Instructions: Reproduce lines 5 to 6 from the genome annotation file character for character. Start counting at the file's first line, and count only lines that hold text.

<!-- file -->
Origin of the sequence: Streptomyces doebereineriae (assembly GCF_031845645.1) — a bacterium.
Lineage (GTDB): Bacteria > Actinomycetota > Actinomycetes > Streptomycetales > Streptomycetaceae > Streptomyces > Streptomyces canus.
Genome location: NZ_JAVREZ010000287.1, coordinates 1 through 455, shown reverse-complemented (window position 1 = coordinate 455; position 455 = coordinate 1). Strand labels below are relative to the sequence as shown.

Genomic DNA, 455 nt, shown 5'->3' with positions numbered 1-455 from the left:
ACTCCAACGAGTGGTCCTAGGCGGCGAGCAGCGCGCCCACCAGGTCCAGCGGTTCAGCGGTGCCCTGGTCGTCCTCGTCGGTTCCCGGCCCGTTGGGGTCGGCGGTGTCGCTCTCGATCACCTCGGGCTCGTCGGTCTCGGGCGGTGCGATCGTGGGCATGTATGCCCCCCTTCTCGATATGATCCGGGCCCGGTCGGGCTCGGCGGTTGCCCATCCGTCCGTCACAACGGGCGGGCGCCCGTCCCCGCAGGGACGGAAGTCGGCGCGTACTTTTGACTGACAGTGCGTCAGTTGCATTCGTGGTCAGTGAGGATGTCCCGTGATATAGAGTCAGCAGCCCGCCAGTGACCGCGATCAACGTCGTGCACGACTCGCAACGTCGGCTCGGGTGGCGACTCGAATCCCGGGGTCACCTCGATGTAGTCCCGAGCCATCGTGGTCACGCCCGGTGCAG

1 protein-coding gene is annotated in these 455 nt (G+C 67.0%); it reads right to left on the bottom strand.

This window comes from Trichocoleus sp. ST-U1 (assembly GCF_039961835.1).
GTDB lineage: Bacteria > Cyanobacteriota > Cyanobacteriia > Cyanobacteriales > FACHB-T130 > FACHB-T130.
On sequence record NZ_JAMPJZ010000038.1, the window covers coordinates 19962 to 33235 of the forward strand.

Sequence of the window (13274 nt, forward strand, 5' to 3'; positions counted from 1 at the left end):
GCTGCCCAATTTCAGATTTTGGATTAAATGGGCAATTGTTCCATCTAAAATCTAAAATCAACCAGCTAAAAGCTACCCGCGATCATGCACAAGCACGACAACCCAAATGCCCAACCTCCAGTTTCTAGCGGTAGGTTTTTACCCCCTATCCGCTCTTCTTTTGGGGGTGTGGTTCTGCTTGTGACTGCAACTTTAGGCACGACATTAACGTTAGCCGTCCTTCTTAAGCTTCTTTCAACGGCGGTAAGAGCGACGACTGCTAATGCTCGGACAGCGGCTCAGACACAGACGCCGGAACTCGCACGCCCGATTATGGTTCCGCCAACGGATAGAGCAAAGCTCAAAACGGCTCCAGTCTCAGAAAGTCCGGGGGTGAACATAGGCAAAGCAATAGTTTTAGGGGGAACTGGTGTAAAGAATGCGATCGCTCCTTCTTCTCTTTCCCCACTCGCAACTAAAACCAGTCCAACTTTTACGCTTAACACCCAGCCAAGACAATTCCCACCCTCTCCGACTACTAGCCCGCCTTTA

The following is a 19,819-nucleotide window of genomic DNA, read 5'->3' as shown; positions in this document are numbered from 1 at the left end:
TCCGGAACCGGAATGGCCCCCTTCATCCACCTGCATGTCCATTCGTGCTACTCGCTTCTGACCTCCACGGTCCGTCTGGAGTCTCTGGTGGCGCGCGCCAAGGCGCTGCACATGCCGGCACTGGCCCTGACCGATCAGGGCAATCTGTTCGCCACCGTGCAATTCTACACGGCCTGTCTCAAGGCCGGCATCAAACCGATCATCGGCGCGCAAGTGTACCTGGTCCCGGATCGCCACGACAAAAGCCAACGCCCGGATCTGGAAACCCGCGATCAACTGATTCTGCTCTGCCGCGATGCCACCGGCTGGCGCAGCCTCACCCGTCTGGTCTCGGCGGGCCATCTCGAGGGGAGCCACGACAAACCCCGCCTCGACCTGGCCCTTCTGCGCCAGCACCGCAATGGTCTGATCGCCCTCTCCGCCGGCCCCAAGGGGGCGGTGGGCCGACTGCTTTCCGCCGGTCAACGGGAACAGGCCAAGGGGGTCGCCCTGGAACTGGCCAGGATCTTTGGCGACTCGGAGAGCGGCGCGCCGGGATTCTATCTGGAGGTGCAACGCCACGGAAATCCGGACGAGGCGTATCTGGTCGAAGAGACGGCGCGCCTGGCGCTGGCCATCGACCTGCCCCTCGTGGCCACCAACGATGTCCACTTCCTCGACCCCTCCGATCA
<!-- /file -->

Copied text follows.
ACTCCAACGAGTGGTCCTAGGCGGCGAGCAGCGCGCCCACCAGGTCCAGCGGTTCAGCGGTGCCCTGGTCGTCCTCGTCGGTTCCCGGCCCGTTGGGGTCGGCGGTGTCGCTCTCGATCACCTCGGGCTCGTCGGTCTCGGGCGGTGCGATCGTGGGCATGTATGCCCCCCTTCTCGATATGATCCGGGCCCGGTCGGGCTCGGCGGTTGCCCATCCGTCCGTCACAACGGGCGGGCGCCCGTCCCCGCAGGGACGGAAGTCGGCGCGTACTTTTGACTGACAGTGCGTCAGTTGCATTCGTGGTCAGTGAGGATGTCCCGTGATATAGAGTCAGCAGCCCGCCAGTGACCGCGATCAACGTCGTGCACGACTCGCAACGTCGGCTCGGGTGGCGACTCGAATCCCGGGGTCACCTCGATGTAGTCCCGAGCCATCGTGGTCACGCCCGGTGCAG

1 protein-coding gene is annotated in these 455 nt (G+C 67.0%); it reads right to left on the bottom strand.